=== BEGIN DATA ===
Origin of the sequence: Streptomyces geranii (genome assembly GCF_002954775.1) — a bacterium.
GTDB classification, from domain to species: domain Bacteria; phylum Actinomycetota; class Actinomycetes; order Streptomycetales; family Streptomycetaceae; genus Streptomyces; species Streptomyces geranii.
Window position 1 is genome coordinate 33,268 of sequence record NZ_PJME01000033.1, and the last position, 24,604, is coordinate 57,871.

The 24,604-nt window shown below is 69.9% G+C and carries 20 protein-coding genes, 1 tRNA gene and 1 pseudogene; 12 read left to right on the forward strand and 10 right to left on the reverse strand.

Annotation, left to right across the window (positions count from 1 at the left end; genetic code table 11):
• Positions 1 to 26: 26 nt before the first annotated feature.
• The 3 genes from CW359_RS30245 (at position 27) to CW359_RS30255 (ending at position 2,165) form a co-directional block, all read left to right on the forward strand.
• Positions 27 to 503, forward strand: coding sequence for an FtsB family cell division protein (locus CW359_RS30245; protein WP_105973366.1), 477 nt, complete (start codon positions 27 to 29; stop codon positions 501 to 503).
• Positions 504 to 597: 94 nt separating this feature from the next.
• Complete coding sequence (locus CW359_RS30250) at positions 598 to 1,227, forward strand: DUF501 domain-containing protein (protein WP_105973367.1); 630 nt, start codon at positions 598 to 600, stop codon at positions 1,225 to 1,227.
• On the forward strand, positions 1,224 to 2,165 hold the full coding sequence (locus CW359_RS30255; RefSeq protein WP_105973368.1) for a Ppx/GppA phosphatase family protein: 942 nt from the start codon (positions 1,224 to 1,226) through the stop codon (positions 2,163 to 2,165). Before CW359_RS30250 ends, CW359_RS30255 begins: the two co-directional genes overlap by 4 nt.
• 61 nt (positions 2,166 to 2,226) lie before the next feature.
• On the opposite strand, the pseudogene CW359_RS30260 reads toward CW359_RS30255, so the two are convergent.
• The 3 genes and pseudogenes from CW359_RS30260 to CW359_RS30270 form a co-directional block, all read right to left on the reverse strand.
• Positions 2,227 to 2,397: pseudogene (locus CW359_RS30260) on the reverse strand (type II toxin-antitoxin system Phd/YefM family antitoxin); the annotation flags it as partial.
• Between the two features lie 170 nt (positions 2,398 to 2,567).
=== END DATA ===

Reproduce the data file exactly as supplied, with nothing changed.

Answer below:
Origin of the sequence: Streptomyces geranii (genome assembly GCF_002954775.1) — a bacterium.
GTDB classification, from domain to species: domain Bacteria; phylum Actinomycetota; class Actinomycetes; order Streptomycetales; family Streptomycetaceae; genus Streptomyces; species Streptomyces geranii.
Window position 1 is genome coordinate 33,268 of sequence record NZ_PJME01000033.1, and the last position, 24,604, is coordinate 57,871.

The 24,604-nt window shown below is 69.9% G+C and carries 20 protein-coding genes, 1 tRNA gene and 1 pseudogene; 12 read left to right on the forward strand and 10 right to left on the reverse strand.

Annotation, left to right across the window (positions count from 1 at the left end; genetic code table 11):
• Positions 1 to 26: 26 nt before the first annotated feature.
• The 3 genes from CW359_RS30245 (at position 27) to CW359_RS30255 (ending at position 2,165) form a co-directional block, all read left to right on the forward strand.
• Positions 27 to 503, forward strand: coding sequence for an FtsB family cell division protein (locus CW359_RS30245; protein WP_105973366.1), 477 nt, complete (start codon positions 27 to 29; stop codon positions 501 to 503).
• Positions 504 to 597: 94 nt separating this feature from the next.
• Complete coding sequence (locus CW359_RS30250) at positions 598 to 1,227, forward strand: DUF501 domain-containing protein (protein WP_105973367.1); 630 nt, start codon at positions 598 to 600, stop codon at positions 1,225 to 1,227.
• On the forward strand, positions 1,224 to 2,165 hold the full coding sequence (locus CW359_RS30255; RefSeq protein WP_105973368.1) for a Ppx/GppA phosphatase family protein: 942 nt from the start codon (positions 1,224 to 1,226) through the stop codon (positions 2,163 to 2,165). Before CW359_RS30250 ends, CW359_RS30255 begins: the two co-directional genes overlap by 4 nt.
• 61 nt (positions 2,166 to 2,226) lie before the next feature.
• On the opposite strand, the pseudogene CW359_RS30260 reads toward CW359_RS30255, so the two are convergent.
• The 3 genes and pseudogenes from CW359_RS30260 to CW359_RS30270 form a co-directional block, all read right to left on the reverse strand.
• Positions 2,227 to 2,397: pseudogene (locus CW359_RS30260) on the reverse strand (type II toxin-antitoxin system Phd/YefM family antitoxin); the annotation flags it as partial.
• Between the two features lie 170 nt (positions 2,398 to 2,567).